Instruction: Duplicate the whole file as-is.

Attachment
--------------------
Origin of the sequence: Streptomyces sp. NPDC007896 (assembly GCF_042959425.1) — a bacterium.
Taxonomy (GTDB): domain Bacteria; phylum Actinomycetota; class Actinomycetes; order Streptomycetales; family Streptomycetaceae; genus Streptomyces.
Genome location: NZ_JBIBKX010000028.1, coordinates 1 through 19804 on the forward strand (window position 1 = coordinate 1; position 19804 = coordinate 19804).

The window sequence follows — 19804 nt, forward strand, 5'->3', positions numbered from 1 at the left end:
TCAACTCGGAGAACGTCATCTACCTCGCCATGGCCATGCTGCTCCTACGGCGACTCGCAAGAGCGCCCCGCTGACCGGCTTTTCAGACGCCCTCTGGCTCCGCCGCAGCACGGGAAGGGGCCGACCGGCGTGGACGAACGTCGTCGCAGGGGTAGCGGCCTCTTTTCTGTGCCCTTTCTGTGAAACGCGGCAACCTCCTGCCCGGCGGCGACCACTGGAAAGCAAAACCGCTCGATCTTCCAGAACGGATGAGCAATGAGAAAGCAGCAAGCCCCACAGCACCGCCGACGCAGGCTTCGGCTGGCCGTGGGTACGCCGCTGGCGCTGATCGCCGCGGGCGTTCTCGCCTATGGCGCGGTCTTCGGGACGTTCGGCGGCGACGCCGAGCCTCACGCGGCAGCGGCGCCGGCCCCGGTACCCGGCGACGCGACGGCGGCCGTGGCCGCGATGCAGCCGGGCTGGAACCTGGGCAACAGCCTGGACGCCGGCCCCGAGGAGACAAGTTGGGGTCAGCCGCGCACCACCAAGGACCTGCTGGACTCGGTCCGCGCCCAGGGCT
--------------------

Origin of the sequence: Streptomyces sp. NPDC007896 (assembly GCF_042959425.1) — a bacterium.
Taxonomy (GTDB): domain Bacteria; phylum Actinomycetota; class Actinomycetes; order Streptomycetales; family Streptomycetaceae; genus Streptomyces.
Genome location: NZ_JBIBKX010000028.1, coordinates 1 through 19804 on the forward strand (window position 1 = coordinate 1; position 19804 = coordinate 19804).

The window sequence follows — 19804 nt, forward strand, 5'->3', positions numbered from 1 at the left end:
TCAACTCGGAGAACGTCATCTACCTCGCCATGGCCATGCTGCTCCTACGGCGACTCGCAAGAGCGCCCCGCTGACCGGCTTTTCAGACGCCCTCTGGCTCCGCCGCAGCACGGGAAGGGGCCGACCGGCGTGGACGAACGTCGTCGCAGGGGTAGCGGCCTCTTTTCTGTGCCCTTTCTGTGAAACGCGGCAACCTCCTGCCCGGCGGCGACCACTGGAAAGCAAAACCGCTCGATCTTCCAGAACGGATGAGCAATGAGAAAGCAGCAAGCCCCACAGCACCGCCGACGCAGGCTTCGGCTGGCCGTGGGTACGCCGCTGGCGCTGATCGCCGCGGGCGTTCTCGCCTATGGCGCGGTCTTCGGGACGTTCGGCGGCGACGCCGAGCCTCACGCGGCAGCGGCGCCGGCCCCGGTACCCGGCGACGCGACGGCGGCCGTGGCCGCGATGCAGCCGGGCTGGAACCTGGGCAACAGCCTGGACGCCGGCCCCGAGGAGACAAGTTGGGGTCAGCCGCGCACCACCAAGGACCTGCTGGACTCGGTCCGCGCCCAGGGCT